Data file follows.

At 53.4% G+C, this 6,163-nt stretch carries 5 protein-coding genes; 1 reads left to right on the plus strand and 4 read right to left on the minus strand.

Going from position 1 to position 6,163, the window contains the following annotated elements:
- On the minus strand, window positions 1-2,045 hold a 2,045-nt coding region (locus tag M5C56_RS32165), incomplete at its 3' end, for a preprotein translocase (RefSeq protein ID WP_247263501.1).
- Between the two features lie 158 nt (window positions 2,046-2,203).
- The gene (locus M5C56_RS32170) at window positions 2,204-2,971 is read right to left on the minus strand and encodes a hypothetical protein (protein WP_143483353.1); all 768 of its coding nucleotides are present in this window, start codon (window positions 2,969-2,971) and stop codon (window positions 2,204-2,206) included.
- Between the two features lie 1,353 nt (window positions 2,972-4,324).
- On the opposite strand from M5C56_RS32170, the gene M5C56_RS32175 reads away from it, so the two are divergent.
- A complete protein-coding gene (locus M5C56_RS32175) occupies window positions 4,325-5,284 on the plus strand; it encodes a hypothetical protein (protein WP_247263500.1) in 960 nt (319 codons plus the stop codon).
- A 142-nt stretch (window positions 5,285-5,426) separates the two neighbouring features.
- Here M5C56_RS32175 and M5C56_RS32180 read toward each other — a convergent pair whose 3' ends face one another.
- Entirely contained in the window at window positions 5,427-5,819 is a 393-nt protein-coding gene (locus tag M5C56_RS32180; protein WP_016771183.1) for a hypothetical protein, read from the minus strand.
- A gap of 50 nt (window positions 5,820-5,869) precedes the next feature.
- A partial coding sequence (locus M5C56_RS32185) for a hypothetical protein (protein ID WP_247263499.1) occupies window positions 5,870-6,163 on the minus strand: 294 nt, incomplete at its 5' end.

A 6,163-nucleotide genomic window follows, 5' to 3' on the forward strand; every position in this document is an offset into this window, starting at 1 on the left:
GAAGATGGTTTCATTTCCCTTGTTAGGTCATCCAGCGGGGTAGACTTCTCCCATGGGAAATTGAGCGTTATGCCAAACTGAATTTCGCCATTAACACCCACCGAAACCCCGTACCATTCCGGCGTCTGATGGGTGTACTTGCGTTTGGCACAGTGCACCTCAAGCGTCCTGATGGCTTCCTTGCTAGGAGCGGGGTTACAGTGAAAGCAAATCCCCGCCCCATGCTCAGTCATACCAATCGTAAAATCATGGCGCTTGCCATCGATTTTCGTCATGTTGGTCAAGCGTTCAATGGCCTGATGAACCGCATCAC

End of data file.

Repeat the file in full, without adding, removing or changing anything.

At 53.4% G+C, this 6,163-nt stretch carries 5 protein-coding genes; 1 reads left to right on the plus strand and 4 read right to left on the minus strand.

Going from position 1 to position 6,163, the window contains the following annotated elements:
- On the minus strand, window positions 1-2,045 hold a 2,045-nt coding region (locus tag M5C56_RS32165), incomplete at its 3' end, for a preprotein translocase (RefSeq protein ID WP_247263501.1).
- Between the two features lie 158 nt (window positions 2,046-2,203).
- The gene (locus M5C56_RS32170) at window positions 2,204-2,971 is read right to left on the minus strand and encodes a hypothetical protein (protein WP_143483353.1); all 768 of its coding nucleotides are present in this window, start codon (window positions 2,969-2,971) and stop codon (window positions 2,204-2,206) included.
- Between the two features lie 1,353 nt (window positions 2,972-4,324).
- On the opposite strand from M5C56_RS32170, the gene M5C56_RS32175 reads away from it, so the two are divergent.
- A complete protein-coding gene (locus M5C56_RS32175) occupies window positions 4,325-5,284 on the plus strand; it encodes a hypothetical protein (protein WP_247263500.1) in 960 nt (319 codons plus the stop codon).
- A 142-nt stretch (window positions 5,285-5,426) separates the two neighbouring features.
- Here M5C56_RS32175 and M5C56_RS32180 read toward each other — a convergent pair whose 3' ends face one another.
- Entirely contained in the window at window positions 5,427-5,819 is a 393-nt protein-coding gene (locus tag M5C56_RS32180; protein WP_016771183.1) for a hypothetical protein, read from the minus strand.
- A gap of 50 nt (window positions 5,820-5,869) precedes the next feature.
- A partial coding sequence (locus M5C56_RS32185) for a hypothetical protein (protein ID WP_247263499.1) occupies window positions 5,870-6,163 on the minus strand: 294 nt, incomplete at its 5' end.

A 6,163-nucleotide genomic window follows, 5' to 3' on the forward strand; every position in this document is an offset into this window, starting at 1 on the left:
GAAGATGGTTTCATTTCCCTTGTTAGGTCATCCAGCGGGGTAGACTTCTCCCATGGGAAATTGAGCGTTATGCCAAACTGAATTTCGCCATTAACACCCACCGAAACCCCGTACCATTCCGGCGTCTGATGGGTGTACTTGCGTTTGGCACAGTGCACCTCAAGCGTCCTGATGGCTTCCTTGCTAGGAGCGGGGTTACAGTGAAAGCAAATCCCCGCCCCATGCTCAGTCATACCAATCGTAAAATCATGGCGCTTGCCATCGATTTTCGTCATGTTGGTCAAGCGTTCAATGGCCTGATGAACCGCATCAC